> > >
> > > On Fri, Sep 27, 2002 at 09:48:19AM -0400, Heather Kreger wrote:
> > > > I am somewhat naive in this space, but I'll weigh in with what I've
> > > > heard in some discussions lately, including the management
> task force
> > > > call:
> > >
> > > This is my "bread and butter", so to speak.  I build routers.
> > >
> > > > I had always thought of intermediaries as transparent to the
> > > > application.
> > >
> > > Some are, but not all.
> > >
> > > > In my simple mind there were
> > > >  2 kinds of intermediaries:
> > > >       - those who modify the messages that flow thru them
> > > >             security type ones
> > > >             gateways
> > > >       - those that do not modify it and pass them on
> > > >             routers
> > > >             store/forward
> > >
> > > That's one way to characterize them, sure.  But it doesn't
> tell the whole
> > > story.  Sort of like those "there's two kinds of people in the
> > > world" lines.
> > > 8-)
> > >
> > > Off the top of my head, you could also characterize them by;
> > >
> > > - whether it's identified as recipient of message or not.  i.e.
> > > whether it's
> > > a proxy or a gateway
> > > - which administrative domain it's under, sender or receiver
> > >
> > > > I guess the term 'transport' intermediary didn't fit for me because
> > > > many intermediaries do 'transport' agnostic things (log, etc.),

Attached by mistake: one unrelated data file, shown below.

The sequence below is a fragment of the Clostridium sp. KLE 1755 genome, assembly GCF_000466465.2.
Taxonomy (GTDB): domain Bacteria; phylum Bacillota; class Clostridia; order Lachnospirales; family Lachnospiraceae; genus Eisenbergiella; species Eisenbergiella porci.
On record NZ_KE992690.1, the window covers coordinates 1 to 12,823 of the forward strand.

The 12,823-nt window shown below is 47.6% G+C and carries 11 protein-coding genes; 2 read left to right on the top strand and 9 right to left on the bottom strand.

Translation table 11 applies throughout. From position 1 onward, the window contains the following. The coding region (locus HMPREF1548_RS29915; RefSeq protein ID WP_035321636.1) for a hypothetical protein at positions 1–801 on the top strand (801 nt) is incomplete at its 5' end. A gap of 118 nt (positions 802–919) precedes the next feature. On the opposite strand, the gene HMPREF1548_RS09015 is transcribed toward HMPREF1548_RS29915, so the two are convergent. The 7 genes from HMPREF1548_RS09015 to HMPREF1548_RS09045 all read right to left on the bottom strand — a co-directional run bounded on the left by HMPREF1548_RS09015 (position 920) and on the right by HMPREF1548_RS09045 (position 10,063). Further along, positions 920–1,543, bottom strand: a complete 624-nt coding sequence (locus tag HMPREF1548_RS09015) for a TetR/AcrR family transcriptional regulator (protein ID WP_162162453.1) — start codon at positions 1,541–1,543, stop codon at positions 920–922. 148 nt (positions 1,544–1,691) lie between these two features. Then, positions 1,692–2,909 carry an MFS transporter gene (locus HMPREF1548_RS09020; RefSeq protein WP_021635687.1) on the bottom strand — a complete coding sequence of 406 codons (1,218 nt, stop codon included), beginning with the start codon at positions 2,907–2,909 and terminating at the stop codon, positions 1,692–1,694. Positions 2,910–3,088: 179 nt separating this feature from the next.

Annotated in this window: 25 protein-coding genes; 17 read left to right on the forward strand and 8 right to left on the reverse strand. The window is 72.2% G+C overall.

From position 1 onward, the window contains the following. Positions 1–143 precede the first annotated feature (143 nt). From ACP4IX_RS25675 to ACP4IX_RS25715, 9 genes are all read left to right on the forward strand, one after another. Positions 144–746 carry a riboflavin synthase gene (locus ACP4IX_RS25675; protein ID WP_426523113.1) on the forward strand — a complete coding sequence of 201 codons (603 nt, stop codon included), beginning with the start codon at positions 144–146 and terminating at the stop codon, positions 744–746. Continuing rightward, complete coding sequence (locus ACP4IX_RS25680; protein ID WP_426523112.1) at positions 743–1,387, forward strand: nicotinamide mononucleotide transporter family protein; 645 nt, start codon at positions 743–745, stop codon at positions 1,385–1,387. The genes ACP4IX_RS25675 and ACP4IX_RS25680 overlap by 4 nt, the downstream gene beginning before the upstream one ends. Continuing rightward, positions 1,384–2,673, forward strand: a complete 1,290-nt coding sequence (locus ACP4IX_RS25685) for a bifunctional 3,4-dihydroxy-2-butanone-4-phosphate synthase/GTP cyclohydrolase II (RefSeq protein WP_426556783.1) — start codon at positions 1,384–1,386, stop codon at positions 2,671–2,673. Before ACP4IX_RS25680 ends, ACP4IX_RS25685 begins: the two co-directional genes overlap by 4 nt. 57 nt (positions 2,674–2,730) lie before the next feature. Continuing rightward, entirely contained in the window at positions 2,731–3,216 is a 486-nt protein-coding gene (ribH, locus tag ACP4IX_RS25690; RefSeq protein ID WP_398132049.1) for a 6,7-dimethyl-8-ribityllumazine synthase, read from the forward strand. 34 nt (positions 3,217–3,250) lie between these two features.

> > > > however, I can see the argument for the term because these
> > > > intermediaries are invoked in the process of 'transporting'
> a message
> > > > between a requester and provider.
> > > >
> > > > Intermediaries that applications are aware of (i.e. at the
> application
> > > > layer)
> > >
> > > I think all intermediaries that we're talking about are
> application layer
> > > intermediaries.  Things like TCP PEPs would be an example of
> a transport
> > > layer intermediary.
> > >
> > > > fit more in the work flow/ choreography scenario in my mind
> > >
> > > There's many kinds of choreography.  Some of them fit more with
> > >
> > > > I had also thought that the set of intermediaries to be processed in
> > > > the course of getting from requester to provider and back
> again would
> > > > be defined in the configuration of the requester and/or
> provider when
> > > > it was deployed...
> > >
> > > You mean the route isn't part of the message?  So that would
> have to be
> > > hub-and-spoke style, with the initial message sender actually sending
> > > multiple messages, one to each intermediary?
> > >
> > > That's certainly possible, but I wouldn't call that routing,
> nor would I
> > > call it a good idea in general.
> > >
> > > >  so I"m not sure how the scenario of a requester hands out
> its list of
> > > > intermediearies WITH its message fits into this...
> > >
> > > That's what WS-Routing does.
> > >
> > > >  Did the
> > > > infrastructure put the list in (transparent to app) or did the app
> > > > specifify them (workflow?).
> > >
> > > You can do it both ways.
> > >
> > > When you think about it, an intermediary is a *very* generic
> > > concept; just a
> > > node that sends and receives messages.  There are many ways in which a
> > > message could be routed to and/or from this node.  Here are some
> > > of the ways
> > > that our routing platform supports;
> > >
> > > http://www.idokorro.com/routing.html
> > >
> > > MB
> > > --
> > > Mark Baker, CTO, Idokorro Mobile (formerly Planetfred)
> > > Ottawa, Ontario, CANADA.               distobj@acm.org
> > > http://www.markbaker.ca        http://www.idokorro.com
> > >
> > >
>
Received on Friday, 27 September 2002 14:57:52 GMT